Love the Least
These Least Sandpipers, the smallest shorebirds in the world, have been living on the rip-rap east of the Burrowing Owl Sanctuary for weeks now, and I am falling in love with them. Their flock is only about half a dozen strong, at the most, and I never see more than three of them in one place at the same time. All birds are amazing, but these birds are specially so. They weigh barely an ounce, yet they flew something like 2000 miles to get here. They seem to like this spot, keeping company with a flock of Willets who look like giants compared to the sandpipers. (See “So Small,” Nov 17 2023.) In the video above, they forage for tiny crustaceans like Allorchestes angustus that don’t even have their own Wikipedia page. They seem well fed and energetic.
Featured Bird: Black Phoebe
Forgive me if you were expecting all pictures of birds in a romantic pose looking pretty. Those are a bit further below. The first photo here shows something rarely seen: the Black Phoebe casting a pellet. Most people are familiar with owls casting pellets. The pellet contains the indigestible parts of the prey they ate, and the bird regurgitates it and coughs it out. (See for example a Burrowing Owl casting a pellet in “The Owls Came Back” movie.) Well, quite a few other birds also make pellets, and the Black Phoebe is one of them. It’s an insect hunter, with about 99 percent of its diet consisting of flies, beetles, wasps, and the like. All those insects have indigestible parts.
The comprehensive Birds of the World subscription-only online guide by the Cornell Bird Lab says:
Casts pellets during day and while on roost at night; may do so less frequently during rainy periods. Pellets not cast every night; found under roost sites and within old nests used as roosts (Oberlander 1939, BOW). Pellets are spherical or conical and 4-9 mm in diameter (mean 7-8, n = 14; Oberlander 1939); composed of beetle forewings (most common item), insect femora and tibiae, parts of compound eyes, simple eyes, spurs and spines, setae, cranial parts, cocoon, and strings of woody material. Perched birds observed to eject pellets after stretching necks up and down while mouth is open; ejects pellet from or throws it out of mouth by whipping head to side. Pellets ejected >25 cm away from individual (Oberlander 1939, Irwin 1985).
OK, enough of the bird biology class. Let’s show this bird being beautiful. The bird above perched on the east side, on the rocks below the Open Circle Viewpoint. All three shown below I photographed in the Native Plant Area. Also beautiful is its close cousin, the Say’s Phoebe (Sayornis saya), which showed up now and then on the east side, perching on the barbecue fixtures.
Some Other Birds Seen in the Park This Week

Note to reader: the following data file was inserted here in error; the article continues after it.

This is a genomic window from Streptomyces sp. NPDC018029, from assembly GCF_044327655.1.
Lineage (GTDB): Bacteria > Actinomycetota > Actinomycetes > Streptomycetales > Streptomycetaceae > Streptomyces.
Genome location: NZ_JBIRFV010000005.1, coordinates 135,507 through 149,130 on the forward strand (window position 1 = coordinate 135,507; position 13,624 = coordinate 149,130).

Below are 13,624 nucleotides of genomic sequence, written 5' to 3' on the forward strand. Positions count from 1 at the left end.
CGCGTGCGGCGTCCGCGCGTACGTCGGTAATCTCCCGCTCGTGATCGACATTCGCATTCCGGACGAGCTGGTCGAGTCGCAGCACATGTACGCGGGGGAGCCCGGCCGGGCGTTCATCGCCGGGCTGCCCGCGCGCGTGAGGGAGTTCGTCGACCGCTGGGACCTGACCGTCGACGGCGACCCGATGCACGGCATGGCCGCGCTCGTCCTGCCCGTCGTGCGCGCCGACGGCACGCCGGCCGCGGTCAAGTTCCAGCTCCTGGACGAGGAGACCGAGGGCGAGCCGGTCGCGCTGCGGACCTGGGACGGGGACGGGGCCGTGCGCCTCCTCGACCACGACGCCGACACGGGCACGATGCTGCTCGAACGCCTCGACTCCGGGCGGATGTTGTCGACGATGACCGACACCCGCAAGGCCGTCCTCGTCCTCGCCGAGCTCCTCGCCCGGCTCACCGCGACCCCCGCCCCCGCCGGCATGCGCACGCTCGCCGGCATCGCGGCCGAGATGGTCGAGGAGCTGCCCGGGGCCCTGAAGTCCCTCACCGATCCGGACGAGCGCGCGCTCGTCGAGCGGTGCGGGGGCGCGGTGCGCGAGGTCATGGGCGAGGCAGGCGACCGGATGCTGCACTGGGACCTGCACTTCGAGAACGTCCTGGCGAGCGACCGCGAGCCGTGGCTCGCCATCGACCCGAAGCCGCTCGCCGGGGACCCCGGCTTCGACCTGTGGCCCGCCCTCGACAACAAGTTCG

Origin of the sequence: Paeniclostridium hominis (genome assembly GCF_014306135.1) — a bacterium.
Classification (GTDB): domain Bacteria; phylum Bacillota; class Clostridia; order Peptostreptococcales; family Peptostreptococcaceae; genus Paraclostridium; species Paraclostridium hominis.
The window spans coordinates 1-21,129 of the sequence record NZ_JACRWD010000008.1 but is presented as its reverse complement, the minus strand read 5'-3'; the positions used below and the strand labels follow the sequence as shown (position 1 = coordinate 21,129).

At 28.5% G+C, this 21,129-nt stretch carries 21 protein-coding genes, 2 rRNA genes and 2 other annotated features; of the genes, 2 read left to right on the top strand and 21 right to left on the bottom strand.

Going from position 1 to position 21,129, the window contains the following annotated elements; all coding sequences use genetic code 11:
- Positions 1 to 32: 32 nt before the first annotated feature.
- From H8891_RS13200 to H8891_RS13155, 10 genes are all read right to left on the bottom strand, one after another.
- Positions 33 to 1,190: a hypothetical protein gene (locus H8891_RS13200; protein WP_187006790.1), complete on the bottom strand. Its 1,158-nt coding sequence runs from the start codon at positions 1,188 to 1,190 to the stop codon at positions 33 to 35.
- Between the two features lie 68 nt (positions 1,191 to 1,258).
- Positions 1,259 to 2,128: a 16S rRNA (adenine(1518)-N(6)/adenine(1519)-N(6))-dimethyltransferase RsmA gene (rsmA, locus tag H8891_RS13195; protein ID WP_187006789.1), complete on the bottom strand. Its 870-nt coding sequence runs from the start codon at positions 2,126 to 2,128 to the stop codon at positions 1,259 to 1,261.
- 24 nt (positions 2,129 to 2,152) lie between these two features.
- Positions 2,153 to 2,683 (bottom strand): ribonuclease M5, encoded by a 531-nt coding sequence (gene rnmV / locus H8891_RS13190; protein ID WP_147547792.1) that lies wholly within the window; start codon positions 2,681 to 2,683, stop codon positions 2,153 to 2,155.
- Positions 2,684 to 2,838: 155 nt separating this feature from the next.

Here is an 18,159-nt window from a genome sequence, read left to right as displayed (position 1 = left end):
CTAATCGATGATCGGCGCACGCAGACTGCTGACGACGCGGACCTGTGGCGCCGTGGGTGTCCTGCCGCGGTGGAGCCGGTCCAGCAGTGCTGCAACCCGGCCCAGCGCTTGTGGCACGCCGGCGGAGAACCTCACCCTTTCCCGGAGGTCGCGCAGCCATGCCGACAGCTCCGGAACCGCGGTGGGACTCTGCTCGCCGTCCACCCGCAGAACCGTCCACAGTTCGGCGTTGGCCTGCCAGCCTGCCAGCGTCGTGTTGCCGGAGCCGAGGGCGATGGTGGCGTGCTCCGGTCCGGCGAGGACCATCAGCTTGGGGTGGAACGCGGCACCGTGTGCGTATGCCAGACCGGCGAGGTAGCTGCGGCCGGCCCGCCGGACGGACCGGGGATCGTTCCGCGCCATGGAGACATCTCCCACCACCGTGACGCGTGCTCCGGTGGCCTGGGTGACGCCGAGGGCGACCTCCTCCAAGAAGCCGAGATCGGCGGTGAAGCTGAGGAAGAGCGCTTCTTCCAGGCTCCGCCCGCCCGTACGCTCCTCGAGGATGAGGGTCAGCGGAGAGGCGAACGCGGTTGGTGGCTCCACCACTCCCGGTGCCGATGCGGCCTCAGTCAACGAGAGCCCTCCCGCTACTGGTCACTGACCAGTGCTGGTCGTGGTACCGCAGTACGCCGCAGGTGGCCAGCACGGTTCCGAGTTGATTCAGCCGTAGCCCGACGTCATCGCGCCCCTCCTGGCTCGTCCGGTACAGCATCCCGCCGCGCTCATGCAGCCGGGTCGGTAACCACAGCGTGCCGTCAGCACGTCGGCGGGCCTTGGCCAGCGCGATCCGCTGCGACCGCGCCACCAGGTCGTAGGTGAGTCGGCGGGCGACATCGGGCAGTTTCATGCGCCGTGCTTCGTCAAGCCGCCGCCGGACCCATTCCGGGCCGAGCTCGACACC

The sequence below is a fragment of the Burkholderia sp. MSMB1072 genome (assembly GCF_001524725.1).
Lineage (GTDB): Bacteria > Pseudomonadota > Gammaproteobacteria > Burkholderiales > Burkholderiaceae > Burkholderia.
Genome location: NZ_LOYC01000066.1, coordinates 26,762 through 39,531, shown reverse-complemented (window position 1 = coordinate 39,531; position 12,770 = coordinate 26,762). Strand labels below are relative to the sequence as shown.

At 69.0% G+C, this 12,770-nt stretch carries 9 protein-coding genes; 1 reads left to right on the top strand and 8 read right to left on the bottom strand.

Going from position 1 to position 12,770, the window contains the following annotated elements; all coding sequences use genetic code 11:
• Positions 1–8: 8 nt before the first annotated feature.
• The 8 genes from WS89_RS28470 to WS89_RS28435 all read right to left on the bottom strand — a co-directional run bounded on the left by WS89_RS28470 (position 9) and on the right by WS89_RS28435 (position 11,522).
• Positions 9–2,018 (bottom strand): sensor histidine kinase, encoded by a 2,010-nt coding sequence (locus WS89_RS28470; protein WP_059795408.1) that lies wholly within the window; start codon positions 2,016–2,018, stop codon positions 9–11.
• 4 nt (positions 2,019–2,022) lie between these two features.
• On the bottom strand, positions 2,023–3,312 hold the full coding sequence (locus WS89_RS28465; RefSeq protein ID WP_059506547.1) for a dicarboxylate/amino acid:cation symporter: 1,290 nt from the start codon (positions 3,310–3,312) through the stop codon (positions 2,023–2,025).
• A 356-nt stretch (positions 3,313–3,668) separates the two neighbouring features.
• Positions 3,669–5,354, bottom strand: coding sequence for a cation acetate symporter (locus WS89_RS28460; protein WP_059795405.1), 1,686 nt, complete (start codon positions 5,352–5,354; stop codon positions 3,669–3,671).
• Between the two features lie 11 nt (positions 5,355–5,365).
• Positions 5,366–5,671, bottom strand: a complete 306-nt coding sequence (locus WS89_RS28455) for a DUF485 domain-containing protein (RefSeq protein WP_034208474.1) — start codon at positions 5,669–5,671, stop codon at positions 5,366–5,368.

Bird Name Change: Halfway There
As this site noted almost a month ago (“Park Week 11/3/23“), the American Ornithological Society has voted to change bird names to bird names, eliminating people names. The move is a victory for the Bird Names for Birds movement. The move has been widely applauded, but also met with some of the same kinds of pushback as the move to remove Confederate statues. Disabled birder and equity advocate Freya McGregor published an article in the OT Birder taking on the opposition arguments; read it here.
A humorous piece with new name suggestions appeared in the Washington Post Nov. 24 by Alexandra Petri. Example: “Stork: Baby-Reveal Bird. Peacock: Just go with NBC. Less confusing branding.” Well, that’s progress. But it only gets us to the 50-yard line. The other half of the problem remains: scientific names. Many of the people names that will be dropped from birds’ common names, such as the slavery preacher and bird murderer John Bachman, survive in their scientific names. One example among many: the Black Oystercatcher, Haematopus bachmani. Scientific names get changed every year. There’s no good reason why science, of all things, should become a sanctuary for the memory of awful people.
Two Kinds of Bird Maps
Birding is newsy these days, and that’s good. The SF Chronicle posted a story this week with an interactive map of where in the Bay Area you are likely to see migrating birds in this season. (Thanks to Ilana DeBare of the Golden Gate Bird Alliance for spotting it.) The map is based on entries in the iNaturalist database. The map is very helpful. But don’t take it too literally: it shows a Burrowing Owl spotted in the center of the park. Vast amounts of birding data can also be found on eBird.
The other birdy map shows the impact of structural racism on bird prevalence and bird observations. As this blog noticed on Sept. 15, the practice of redlining residential neighborhoods by race, blocking mortgage credit, is reflected decades later in the data on bird observations. I posted a map of the East Bay showing the redlined areas. This week the NY Times picked up and developed the story, “Why Warblers Flock to Wealthier Neighborhoods.” The article quotes local UC Berkeley prof Christopher J. Schell. among others, about how systemic patterns of racist economic discrimination show up in the pattern of urban wildlife habitat, notably including birds. Wealthier neighborhoods do indeed have more warblers, because they have more trees and green space, while poorer neighborhoods have more pigeons and crows.